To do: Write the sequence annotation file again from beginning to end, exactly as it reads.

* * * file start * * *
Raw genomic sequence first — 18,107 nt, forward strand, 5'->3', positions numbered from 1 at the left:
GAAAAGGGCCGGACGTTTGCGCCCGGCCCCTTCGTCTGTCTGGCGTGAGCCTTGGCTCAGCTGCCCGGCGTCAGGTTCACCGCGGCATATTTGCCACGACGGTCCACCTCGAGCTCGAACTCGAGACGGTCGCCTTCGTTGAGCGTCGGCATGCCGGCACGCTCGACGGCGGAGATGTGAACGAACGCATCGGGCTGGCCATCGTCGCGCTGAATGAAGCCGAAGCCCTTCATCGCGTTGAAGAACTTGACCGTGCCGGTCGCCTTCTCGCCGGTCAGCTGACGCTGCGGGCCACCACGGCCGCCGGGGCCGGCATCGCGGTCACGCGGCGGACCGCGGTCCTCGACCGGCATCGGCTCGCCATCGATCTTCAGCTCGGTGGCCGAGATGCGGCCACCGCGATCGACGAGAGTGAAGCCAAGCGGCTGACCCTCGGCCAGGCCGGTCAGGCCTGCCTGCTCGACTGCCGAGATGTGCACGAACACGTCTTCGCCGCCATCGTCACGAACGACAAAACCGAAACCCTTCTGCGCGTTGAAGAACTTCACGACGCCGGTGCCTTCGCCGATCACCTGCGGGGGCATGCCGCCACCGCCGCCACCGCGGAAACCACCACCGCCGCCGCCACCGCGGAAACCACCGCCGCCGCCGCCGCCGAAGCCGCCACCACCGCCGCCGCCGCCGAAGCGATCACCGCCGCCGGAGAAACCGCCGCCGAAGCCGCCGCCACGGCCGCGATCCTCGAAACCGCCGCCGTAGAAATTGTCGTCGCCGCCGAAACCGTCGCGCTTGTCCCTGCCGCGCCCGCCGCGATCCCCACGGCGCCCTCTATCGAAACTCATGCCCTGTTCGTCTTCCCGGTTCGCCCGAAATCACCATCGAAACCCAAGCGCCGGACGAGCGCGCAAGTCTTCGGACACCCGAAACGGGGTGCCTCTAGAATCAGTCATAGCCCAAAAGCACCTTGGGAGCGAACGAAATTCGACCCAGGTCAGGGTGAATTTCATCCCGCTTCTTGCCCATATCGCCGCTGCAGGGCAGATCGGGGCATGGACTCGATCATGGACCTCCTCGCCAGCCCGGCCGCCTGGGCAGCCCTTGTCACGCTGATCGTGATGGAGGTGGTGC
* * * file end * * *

Raw genomic sequence first — 18,107 nt, forward strand, 5'->3', positions numbered from 1 at the left:
GAAAAGGGCCGGACGTTTGCGCCCGGCCCCTTCGTCTGTCTGGCGTGAGCCTTGGCTCAGCTGCCCGGCGTCAGGTTCACCGCGGCATATTTGCCACGACGGTCCACCTCGAGCTCGAACTCGAGACGGTCGCCTTCGTTGAGCGTCGGCATGCCGGCACGCTCGACGGCGGAGATGTGAACGAACGCATCGGGCTGGCCATCGTCGCGCTGAATGAAGCCGAAGCCCTTCATCGCGTTGAAGAACTTGACCGTGCCGGTCGCCTTCTCGCCGGTCAGCTGACGCTGCGGGCCACCACGGCCGCCGGGGCCGGCATCGCGGTCACGCGGCGGACCGCGGTCCTCGACCGGCATCGGCTCGCCATCGATCTTCAGCTCGGTGGCCGAGATGCGGCCACCGCGATCGACGAGAGTGAAGCCAAGCGGCTGACCCTCGGCCAGGCCGGTCAGGCCTGCCTGCTCGACTGCCGAGATGTGCACGAACACGTCTTCGCCGCCATCGTCACGAACGACAAAACCGAAACCCTTCTGCGCGTTGAAGAACTTCACGACGCCGGTGCCTTCGCCGATCACCTGCGGGGGCATGCCGCCACCGCCGCCACCGCGGAAACCACCACCGCCGCCGCCACCGCGGAAACCACCGCCGCCGCCGCCGCCGAAGCCGCCACCACCGCCGCCGCCGCCGAAGCGATCACCGCCGCCGGAGAAACCGCCGCCGAAGCCGCCGCCACGGCCGCGATCCTCGAAACCGCCGCCGTAGAAATTGTCGTCGCCGCCGAAACCGTCGCGCTTGTCCCTGCCGCGCCCGCCGCGATCCCCACGGCGCCCTCTATCGAAACTCATGCCCTGTTCGTCTTCCCGGTTCGCCCGAAATCACCATCGAAACCCAAGCGCCGGACGAGCGCGCAAGTCTTCGGACACCCGAAACGGGGTGCCTCTAGAATCAGTCATAGCCCAAAAGCACCTTGGGAGCGAACGAAATTCGACCCAGGTCAGGGTGAATTTCATCCCGCTTCTTGCCCATATCGCCGCTGCAGGGCAGATCGGGGCATGGACTCGATCATGGACCTCCTCGCCAGCCCGGCCGCCTGGGCAGCCCTTGTCACGCTGATCGTGATGGAGGTGGTGC